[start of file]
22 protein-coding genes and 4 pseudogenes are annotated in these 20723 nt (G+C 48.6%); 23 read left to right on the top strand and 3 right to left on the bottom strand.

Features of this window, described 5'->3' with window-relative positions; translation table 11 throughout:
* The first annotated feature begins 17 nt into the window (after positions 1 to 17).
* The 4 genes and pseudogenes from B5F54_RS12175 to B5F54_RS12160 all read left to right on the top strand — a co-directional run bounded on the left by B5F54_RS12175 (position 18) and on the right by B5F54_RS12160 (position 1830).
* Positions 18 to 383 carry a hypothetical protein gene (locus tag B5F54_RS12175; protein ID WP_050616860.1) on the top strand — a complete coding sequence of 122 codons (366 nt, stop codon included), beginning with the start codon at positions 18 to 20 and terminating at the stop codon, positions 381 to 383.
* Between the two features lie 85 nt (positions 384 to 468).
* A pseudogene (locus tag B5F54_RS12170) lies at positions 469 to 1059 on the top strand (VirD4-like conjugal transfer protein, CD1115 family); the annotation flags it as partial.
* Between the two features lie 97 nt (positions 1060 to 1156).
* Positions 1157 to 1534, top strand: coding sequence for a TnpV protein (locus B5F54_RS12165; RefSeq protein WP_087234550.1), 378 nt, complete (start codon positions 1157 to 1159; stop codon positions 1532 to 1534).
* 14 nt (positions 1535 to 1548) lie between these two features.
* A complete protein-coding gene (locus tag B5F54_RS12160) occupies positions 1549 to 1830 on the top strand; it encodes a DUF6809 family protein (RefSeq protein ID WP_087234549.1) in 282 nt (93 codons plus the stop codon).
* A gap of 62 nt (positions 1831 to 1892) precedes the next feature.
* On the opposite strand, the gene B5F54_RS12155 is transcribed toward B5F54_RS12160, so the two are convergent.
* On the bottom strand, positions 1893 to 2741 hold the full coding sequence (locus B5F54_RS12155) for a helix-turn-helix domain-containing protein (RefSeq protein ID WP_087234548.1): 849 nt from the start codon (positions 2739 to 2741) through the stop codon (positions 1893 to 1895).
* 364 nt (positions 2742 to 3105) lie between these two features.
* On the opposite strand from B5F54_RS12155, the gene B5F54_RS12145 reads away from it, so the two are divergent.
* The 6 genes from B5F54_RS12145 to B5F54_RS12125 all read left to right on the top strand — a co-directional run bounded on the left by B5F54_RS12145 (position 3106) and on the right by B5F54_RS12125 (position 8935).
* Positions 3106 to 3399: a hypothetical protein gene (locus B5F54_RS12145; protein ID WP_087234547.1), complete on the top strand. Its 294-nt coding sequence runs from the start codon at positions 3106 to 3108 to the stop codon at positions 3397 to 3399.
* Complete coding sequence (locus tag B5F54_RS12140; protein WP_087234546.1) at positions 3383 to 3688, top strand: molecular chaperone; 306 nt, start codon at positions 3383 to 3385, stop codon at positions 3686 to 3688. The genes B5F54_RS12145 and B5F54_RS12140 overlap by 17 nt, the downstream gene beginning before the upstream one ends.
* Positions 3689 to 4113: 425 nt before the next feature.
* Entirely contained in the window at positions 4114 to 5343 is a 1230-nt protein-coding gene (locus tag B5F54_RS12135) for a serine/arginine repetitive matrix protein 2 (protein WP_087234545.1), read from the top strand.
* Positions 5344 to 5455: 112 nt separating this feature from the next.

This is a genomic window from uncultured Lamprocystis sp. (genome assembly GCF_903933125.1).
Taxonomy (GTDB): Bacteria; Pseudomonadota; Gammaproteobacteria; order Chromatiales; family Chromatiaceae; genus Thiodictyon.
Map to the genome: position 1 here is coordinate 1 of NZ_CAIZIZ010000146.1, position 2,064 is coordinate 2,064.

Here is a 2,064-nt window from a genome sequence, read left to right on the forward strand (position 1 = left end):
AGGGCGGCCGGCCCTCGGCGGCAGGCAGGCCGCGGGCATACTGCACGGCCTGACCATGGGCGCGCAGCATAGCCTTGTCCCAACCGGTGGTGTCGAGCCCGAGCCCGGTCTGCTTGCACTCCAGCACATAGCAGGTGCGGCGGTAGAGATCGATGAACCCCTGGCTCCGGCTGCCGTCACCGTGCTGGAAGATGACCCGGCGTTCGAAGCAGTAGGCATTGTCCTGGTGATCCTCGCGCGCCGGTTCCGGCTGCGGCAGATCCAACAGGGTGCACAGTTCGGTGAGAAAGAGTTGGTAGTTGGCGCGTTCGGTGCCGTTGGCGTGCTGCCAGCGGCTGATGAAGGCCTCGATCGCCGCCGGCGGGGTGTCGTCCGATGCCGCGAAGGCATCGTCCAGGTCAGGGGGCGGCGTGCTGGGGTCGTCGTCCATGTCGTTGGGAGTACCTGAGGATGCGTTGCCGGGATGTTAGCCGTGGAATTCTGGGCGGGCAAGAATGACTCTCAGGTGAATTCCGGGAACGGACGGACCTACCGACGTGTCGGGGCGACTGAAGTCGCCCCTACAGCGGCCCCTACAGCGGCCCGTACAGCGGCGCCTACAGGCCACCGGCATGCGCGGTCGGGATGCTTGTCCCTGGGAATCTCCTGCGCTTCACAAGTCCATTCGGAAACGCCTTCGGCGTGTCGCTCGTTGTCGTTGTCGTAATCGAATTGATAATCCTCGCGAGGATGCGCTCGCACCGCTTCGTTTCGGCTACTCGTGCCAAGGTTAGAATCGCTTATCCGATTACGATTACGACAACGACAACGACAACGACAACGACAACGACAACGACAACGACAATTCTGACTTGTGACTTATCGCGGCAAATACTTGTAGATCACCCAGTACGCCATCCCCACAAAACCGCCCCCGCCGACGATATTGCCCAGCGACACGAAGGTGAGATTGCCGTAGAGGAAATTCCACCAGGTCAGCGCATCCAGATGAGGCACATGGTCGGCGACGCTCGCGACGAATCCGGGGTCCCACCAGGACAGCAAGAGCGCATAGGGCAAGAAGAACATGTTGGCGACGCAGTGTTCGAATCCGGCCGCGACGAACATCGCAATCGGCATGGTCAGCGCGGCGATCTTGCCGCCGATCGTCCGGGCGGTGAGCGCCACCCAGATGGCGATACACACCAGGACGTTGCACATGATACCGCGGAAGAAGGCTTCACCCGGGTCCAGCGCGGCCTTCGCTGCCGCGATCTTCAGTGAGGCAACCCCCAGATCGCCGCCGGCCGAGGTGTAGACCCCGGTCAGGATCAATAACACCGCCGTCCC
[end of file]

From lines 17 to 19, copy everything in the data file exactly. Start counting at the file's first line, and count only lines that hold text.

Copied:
* The 6 genes from B5F54_RS12145 to B5F54_RS12125 all read left to right on the top strand — a co-directional run bounded on the left by B5F54_RS12145 (position 3106) and on the right by B5F54_RS12125 (position 8935).
* Positions 3106 to 3399: a hypothetical protein gene (locus B5F54_RS12145; protein ID WP_087234547.1), complete on the top strand. Its 294-nt coding sequence runs from the start codon at positions 3106 to 3108 to the stop codon at positions 3397 to 3399.
* Complete coding sequence (locus tag B5F54_RS12140; protein WP_087234546.1) at positions 3383 to 3688, top strand: molecular chaperone; 306 nt, start codon at positions 3383 to 3385, stop codon at positions 3686 to 3688. The genes B5F54_RS12145 and B5F54_RS12140 overlap by 17 nt, the downstream gene beginning before the upstream one ends.